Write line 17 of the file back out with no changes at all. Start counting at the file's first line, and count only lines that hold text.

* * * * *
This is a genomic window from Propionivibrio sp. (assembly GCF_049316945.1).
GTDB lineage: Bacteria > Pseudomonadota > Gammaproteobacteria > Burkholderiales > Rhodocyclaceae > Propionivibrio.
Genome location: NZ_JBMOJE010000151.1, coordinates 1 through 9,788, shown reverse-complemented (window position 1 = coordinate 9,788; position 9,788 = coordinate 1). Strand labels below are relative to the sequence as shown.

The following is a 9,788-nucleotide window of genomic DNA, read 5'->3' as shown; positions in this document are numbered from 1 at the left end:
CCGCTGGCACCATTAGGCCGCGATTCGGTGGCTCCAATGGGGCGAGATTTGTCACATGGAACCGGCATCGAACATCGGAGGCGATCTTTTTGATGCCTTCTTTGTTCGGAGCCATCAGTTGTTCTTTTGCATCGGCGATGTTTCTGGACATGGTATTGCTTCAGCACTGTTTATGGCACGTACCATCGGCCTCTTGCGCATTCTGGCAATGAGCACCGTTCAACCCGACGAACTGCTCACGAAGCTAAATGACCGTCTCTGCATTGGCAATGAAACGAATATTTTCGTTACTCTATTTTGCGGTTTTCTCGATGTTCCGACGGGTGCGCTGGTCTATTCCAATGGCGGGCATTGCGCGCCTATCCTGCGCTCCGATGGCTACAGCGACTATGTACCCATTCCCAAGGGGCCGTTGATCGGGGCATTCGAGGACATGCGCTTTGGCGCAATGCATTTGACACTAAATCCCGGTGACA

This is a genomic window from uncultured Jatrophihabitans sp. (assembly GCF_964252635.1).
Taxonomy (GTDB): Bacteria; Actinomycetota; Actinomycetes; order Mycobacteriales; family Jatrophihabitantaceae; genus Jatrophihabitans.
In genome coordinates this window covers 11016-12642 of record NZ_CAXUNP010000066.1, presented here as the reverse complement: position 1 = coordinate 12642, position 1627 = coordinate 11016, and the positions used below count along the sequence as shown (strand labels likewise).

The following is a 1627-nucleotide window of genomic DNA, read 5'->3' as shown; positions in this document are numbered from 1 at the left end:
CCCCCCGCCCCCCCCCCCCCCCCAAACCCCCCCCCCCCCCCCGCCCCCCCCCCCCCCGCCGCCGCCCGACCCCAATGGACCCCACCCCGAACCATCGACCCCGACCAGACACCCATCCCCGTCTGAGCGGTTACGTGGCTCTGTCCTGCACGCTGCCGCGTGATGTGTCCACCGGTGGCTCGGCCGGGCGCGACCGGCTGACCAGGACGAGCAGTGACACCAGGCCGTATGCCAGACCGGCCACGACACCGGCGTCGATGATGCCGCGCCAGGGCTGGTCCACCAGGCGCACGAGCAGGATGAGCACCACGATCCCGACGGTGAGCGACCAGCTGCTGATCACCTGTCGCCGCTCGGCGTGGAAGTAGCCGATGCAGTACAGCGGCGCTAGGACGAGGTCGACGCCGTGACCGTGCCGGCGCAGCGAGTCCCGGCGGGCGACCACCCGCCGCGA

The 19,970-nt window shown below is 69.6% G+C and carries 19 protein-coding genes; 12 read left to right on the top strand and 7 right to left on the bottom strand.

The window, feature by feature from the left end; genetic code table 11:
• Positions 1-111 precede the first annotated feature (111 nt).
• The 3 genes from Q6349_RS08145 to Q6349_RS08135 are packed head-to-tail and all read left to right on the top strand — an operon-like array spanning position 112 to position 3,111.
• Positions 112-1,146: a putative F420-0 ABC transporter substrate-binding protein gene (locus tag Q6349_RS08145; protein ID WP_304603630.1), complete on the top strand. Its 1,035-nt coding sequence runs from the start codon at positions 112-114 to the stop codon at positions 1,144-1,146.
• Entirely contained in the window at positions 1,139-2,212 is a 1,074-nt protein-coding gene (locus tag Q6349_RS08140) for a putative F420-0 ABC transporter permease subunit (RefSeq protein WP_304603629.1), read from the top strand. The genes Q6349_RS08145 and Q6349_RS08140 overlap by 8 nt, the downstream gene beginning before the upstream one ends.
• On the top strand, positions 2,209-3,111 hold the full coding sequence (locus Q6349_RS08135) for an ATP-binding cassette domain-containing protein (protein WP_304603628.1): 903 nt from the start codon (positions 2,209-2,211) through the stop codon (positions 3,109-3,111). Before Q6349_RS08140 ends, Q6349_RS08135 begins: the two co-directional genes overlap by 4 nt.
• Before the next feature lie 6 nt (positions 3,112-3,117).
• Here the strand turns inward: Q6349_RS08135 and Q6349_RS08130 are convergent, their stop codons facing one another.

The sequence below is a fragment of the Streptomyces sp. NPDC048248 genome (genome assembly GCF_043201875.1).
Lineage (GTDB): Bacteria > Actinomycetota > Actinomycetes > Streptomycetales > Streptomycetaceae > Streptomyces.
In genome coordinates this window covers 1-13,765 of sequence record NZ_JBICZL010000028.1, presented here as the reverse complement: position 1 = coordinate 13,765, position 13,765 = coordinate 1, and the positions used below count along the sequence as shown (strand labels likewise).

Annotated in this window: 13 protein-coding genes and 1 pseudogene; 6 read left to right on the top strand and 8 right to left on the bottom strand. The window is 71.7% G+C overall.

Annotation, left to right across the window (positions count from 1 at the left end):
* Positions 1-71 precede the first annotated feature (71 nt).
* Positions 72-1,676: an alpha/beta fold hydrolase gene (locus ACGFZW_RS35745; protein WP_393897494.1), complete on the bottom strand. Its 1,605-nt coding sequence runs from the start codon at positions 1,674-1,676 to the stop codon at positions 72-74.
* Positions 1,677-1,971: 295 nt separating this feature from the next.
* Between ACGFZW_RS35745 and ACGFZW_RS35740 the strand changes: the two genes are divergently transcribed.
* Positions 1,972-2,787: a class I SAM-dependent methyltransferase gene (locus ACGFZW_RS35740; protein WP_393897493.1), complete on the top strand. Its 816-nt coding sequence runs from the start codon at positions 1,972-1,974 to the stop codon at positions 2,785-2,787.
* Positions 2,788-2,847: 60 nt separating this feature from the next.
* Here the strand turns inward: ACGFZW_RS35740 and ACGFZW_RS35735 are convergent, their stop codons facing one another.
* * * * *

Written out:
• On the top strand, positions 2,209-3,111 hold the full coding sequence (locus Q6349_RS08135) for an ATP-binding cassette domain-containing protein (protein WP_304603628.1): 903 nt from the start codon (positions 2,209-2,211) through the stop codon (positions 3,109-3,111). Before Q6349_RS08140 ends, Q6349_RS08135 begins: the two co-directional genes overlap by 4 nt.